Assessing Scientific Writing from Concept to Implementation in a Graduate Curriculum

2.50
Hdl Handle:
http://hdl.handle.net/10755/304501
Category:
Abstract
Type:
Presentation
Title:
Assessing Scientific Writing from Concept to Implementation in a Graduate Curriculum
Author(s):
Evers-Manly, Shirley D.; Smith, Bruce
Lead Author STTI Affiliation:
Non-member
Author Details:
Shirley D. Evers-Manly, PhD, MSN, BSN, RN, shirleymanlylampkin@cdrewu.edu; Bruce Smith, MA, ELS, Instructor;
Abstract:

Session presented on: Wednesday, July 24, 2013

Purpose: Historically, nursing school admissions requirements have incorporated an assumption that students arrive on campus proficient in scientific writing. However, once engaged in coursework, many students find that scientific writing is challenging, requiring unaccustomed degrees of accuracy, clarity, and concision and replete with unfamiliar conventions. Meanwhile, professors may feel overwhelmed by excessive time consumed in accommodating to student writing deficiencies. Consequently, nursing educators have two needs: first, the need for a reliable diagnostic instrument that effectively assesses writing proficiency and identifies students who need intervention, and second, interventions that effectively improve students’ writing proficiency.

Methods: From 2010 through 2012, UCSF School of Nursing (SON) developed a series of scientific writing diagnostic tools that were administered to 559 graduate students.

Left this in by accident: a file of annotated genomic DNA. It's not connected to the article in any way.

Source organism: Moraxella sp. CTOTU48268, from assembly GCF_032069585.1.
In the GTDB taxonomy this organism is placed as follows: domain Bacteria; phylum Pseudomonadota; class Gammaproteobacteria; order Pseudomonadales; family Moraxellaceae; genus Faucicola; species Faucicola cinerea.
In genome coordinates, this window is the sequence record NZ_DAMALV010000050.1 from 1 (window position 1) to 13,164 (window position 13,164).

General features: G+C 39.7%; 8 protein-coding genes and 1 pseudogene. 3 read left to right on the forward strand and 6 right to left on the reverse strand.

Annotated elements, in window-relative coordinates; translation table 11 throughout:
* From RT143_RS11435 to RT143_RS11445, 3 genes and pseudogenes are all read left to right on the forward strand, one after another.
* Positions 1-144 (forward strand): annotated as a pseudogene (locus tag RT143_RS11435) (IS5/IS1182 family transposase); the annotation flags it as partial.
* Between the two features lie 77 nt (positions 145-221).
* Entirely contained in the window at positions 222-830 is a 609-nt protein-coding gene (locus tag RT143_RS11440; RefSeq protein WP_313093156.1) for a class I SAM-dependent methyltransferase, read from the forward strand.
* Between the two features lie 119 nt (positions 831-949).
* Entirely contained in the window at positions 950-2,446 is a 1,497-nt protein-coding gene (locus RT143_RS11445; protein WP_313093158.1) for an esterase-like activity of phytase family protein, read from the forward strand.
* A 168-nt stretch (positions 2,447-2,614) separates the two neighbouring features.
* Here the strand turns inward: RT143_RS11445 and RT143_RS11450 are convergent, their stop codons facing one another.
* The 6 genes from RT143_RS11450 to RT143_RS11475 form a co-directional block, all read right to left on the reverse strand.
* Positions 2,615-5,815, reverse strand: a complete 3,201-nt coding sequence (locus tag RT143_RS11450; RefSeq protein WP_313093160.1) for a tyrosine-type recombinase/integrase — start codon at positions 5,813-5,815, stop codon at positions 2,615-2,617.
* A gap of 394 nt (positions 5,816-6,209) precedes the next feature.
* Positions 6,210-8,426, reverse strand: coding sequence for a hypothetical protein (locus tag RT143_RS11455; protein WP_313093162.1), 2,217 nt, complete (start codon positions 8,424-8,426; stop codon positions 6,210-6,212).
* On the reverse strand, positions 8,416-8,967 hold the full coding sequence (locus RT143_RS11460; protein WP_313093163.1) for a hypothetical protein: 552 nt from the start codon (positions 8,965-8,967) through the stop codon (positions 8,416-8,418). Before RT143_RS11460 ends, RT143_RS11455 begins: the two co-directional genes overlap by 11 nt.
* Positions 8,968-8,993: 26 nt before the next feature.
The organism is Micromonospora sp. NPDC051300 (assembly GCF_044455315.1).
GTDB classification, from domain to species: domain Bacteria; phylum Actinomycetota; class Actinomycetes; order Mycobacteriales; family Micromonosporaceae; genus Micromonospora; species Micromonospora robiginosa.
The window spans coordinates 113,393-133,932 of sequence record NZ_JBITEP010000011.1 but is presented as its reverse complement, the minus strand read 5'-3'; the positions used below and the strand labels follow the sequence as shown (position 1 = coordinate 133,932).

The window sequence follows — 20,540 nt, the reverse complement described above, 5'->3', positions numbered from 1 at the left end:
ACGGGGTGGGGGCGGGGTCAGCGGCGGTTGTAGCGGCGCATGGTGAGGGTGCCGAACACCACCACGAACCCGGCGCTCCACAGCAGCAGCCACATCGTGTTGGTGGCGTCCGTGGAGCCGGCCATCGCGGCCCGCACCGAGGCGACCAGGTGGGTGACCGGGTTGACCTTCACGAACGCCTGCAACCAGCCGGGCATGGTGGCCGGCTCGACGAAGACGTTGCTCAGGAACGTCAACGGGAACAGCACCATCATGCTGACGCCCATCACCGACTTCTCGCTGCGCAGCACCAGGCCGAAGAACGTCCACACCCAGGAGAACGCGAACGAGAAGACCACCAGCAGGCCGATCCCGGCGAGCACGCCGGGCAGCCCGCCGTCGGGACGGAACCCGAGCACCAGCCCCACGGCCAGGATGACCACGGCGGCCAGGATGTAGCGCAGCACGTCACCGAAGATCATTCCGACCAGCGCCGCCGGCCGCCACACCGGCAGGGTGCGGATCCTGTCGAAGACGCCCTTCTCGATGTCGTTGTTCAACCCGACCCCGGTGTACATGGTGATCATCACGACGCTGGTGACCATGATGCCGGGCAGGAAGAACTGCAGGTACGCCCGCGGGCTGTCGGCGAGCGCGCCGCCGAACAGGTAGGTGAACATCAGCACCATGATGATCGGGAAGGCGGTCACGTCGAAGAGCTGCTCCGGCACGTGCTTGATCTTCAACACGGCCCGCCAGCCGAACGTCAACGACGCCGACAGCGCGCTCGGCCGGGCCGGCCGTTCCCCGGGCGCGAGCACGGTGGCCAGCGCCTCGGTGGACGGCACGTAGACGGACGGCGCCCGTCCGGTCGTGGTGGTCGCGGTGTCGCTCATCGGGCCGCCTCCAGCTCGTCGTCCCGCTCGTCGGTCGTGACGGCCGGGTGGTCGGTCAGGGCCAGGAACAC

Results:

In the 2010 assessment, master’s students wrote compositions that were subsequently evaluated for basic writing errors; 87% of compositions were determined to be substandard for successful engagement in graduate study, and composition scores indicated that 49% of student–authors were in need of intervention. In the 2011 assessment, students completed a 40-question (multiple-choice) test on APA Style and edited three paragraphs adapted from nursing journal articles; the paragraphs contained 113 errors. The mean score on the APA Style test was 60% correct; the mean score on the paragraph editing test was only 19% correct. The editing test was a stronger indicator of student writing proficiency than was the multiple-choice test. In the 2012 assessment, students identified errors in two paragraphs adapted from nursing journal articles; the paragraphs contained 60 errors. Mean correct scores were, for master’s students, 22%; for MEPN students, 29%; and for PhD students, 24%.

Conclusion:

In 2010, SON implemented a comprehensive writing program. The program included consultation with an academic coordinator, a 44-hour comprehensive instructional program, peer editing service, and training in stress management. Writing proficiency improved by 30% post-intervention.

Keywords:
Scientific Writing; Nursing Education; Diagnostic
Repository Posting Date:
22-Oct-2013
Date of Publication:
22-Oct-2013
Conference Date:
2013
Conference Name:
24th International Nursing Research Congress
Conference Host:
Sigma Theta Tau International, the Honor Society of Nursing
Conference Location:
Prague, Czech Republic
Description:
24th International Nursing Research Congress Theme: Bridge the Gap Between Research and Practice Through Collaboration. Held at the Hilton Prague Hotel.
Note:
This is an abstract-only submission. If the author has submitted a full-text item based on this abstract, you may find it by browsing the Virginia Henderson Global Nursing e-Repository by author. If author contact information is available in this abstract, please feel free to contact him or her with your queries regarding this submission.

Full metadata record

DC FieldValue Language
dc.language.isoen_USen_GB
dc.type.categoryAbstracten_GB
dc.typePresentationen_GB